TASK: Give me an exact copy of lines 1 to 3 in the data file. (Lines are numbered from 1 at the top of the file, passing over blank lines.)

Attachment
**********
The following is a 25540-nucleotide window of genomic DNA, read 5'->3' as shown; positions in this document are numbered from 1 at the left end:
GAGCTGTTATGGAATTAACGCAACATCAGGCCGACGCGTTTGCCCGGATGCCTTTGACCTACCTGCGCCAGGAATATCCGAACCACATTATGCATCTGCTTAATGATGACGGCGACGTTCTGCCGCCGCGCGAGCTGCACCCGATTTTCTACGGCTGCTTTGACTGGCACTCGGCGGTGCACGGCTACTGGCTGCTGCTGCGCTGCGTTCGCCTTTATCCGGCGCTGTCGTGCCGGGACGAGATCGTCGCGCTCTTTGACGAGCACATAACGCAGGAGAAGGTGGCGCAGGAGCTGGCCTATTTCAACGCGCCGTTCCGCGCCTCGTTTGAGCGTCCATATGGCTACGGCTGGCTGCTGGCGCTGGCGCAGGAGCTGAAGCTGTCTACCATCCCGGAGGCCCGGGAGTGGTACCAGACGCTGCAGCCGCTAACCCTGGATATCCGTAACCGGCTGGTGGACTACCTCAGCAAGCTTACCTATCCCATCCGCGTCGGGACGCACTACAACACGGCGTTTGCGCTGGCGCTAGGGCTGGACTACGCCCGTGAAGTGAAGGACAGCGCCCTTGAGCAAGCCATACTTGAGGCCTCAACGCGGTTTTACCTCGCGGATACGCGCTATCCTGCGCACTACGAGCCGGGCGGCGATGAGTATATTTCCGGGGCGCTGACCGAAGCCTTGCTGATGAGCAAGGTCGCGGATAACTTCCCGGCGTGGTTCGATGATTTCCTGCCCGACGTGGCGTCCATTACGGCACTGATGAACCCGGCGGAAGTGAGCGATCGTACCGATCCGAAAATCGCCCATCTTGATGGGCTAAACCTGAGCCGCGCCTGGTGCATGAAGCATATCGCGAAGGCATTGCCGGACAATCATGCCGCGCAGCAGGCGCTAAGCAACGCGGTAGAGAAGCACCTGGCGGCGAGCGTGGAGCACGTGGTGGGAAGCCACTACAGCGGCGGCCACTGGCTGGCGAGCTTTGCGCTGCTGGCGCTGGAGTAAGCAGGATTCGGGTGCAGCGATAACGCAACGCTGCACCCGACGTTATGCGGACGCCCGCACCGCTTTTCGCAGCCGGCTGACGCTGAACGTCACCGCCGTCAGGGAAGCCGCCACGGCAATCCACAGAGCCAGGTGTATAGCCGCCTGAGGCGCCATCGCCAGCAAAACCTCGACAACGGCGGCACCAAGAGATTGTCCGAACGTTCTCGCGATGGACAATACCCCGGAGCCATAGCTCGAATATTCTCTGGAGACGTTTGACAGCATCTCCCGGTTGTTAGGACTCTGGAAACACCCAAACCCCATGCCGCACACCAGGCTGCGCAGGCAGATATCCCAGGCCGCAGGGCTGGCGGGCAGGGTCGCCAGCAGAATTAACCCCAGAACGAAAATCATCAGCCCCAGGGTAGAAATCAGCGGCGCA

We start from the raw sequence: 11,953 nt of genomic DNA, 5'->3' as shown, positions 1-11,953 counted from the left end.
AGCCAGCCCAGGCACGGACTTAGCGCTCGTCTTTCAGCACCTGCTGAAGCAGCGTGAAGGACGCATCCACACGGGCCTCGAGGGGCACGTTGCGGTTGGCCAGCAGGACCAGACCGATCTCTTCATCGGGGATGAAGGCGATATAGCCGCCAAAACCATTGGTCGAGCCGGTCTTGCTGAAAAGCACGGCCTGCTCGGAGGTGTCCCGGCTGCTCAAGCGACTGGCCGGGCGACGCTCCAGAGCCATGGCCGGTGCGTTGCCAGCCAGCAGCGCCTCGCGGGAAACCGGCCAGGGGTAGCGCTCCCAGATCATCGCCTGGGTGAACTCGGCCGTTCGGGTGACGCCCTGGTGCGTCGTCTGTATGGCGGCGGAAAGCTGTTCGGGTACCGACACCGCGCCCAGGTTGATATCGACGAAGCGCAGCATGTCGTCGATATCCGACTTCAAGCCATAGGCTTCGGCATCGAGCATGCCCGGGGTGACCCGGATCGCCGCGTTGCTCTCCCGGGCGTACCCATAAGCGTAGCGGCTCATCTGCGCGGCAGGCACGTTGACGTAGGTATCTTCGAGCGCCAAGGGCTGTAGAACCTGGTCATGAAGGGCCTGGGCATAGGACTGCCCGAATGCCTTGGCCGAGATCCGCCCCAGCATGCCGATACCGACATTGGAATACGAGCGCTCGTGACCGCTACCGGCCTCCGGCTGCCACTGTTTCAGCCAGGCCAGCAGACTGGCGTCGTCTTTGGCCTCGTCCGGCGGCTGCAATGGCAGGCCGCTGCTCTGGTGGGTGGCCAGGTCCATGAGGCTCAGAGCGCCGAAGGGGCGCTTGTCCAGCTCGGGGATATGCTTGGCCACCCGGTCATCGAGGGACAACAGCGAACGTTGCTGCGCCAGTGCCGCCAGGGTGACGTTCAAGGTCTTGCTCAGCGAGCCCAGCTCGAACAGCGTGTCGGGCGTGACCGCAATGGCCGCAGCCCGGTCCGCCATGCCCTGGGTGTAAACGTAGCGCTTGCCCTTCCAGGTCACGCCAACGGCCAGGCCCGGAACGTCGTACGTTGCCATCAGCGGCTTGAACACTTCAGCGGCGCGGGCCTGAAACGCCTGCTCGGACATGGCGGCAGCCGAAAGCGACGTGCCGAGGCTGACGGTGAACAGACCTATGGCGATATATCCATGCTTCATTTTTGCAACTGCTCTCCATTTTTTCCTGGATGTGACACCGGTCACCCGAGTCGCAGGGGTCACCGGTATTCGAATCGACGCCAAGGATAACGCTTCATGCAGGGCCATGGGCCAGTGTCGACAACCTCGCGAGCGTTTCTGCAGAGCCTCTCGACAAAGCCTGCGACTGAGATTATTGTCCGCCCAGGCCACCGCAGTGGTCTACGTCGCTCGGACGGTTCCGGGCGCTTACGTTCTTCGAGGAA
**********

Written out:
The following is a 25540-nucleotide window of genomic DNA, read 5'->3' as shown; positions in this document are numbered from 1 at the left end:
GAGCTGTTATGGAATTAACGCAACATCAGGCCGACGCGTTTGCCCGGATGCCTTTGACCTACCTGCGCCAGGAATATCCGAACCACATTATGCATCTGCTTAATGATGACGGCGACGTTCTGCCGCCGCGCGAGCTGCACCCGATTTTCTACGGCTGCTTTGACTGGCACTCGGCGGTGCACGGCTACTGGCTGCTGCTGCGCTGCGTTCGCCTTTATCCGGCGCTGTCGTGCCGGGACGAGATCGTCGCGCTCTTTGACGAGCACATAACGCAGGAGAAGGTGGCGCAGGAGCTGGCCTATTTCAACGCGCCGTTCCGCGCCTCGTTTGAGCGTCCATATGGCTACGGCTGGCTGCTGGCGCTGGCGCAGGAGCTGAAGCTGTCTACCATCCCGGAGGCCCGGGAGTGGTACCAGACGCTGCAGCCGCTAACCCTGGATATCCGTAACCGGCTGGTGGACTACCTCAGCAAGCTTACCTATCCCATCCGCGTCGGGACGCACTACAACACGGCGTTTGCGCTGGCGCTAGGGCTGGACTACGCCCGTGAAGTGAAGGACAGCGCCCTTGAGCAAGCCATACTTGAGGCCTCAACGCGGTTTTACCTCGCGGATACGCGCTATCCTGCGCACTACGAGCCGGGCGGCGATGAGTATATTTCCGGGGCGCTGACCGAAGCCTTGCTGATGAGCAAGGTCGCGGATAACTTCCCGGCGTGGTTCGATGATTTCCTGCCCGACGTGGCGTCCATTACGGCACTGATGAACCCGGCGGAAGTGAGCGATCGTACCGATCCGAAAATCGCCCATCTTGATGGGCTAAACCTGAGCCGCGCCTGGTGCATGAAGCATATCGCGAAGGCATTGCCGGACAATCATGCCGCGCAGCAGGCGCTAAGCAACGCGGTAGAGAAGCACCTGGCGGCGAGCGTGGAGCACGTGGTGGGAAGCCACTACAGCGGCGGCCACTGGCTGGCGAGCTTTGCGCTGCTGGCGCTGGAGTAAGCAGGATTCGGGTGCAGCGATAACGCAACGCTGCACCCGACGTTATGCGGACGCCCGCACCGCTTTTCGCAGCCGGCTGACGCTGAACGTCACCGCCGTCAGGGAAGCCGCCACGGCAATCCACAGAGCCAGGTGTATAGCCGCCTGAGGCGCCATCGCCAGCAAAACCTCGACAACGGCGGCACCAAGAGATTGTCCGAACGTTCTCGCGATGGACAATACCCCGGAGCCATAGCTCGAATATTCTCTGGAGACGTTTGACAGCATCTCCCGGTTGTTAGGACTCTGGAAACACCCAAACCCCATGCCGCACACCAGGCTGCGCAGGCAGATATCCCAGGCCGCAGGGCTGGCGGGCAGGGTCGCCAGCAGAATTAACCCCAGAACGAAAATCATCAGCCCCAGGGTAGAAATCAGCGGCGCA

We start from the raw sequence: 11,953 nt of genomic DNA, 5'->3' as shown, positions 1-11,953 counted from the left end.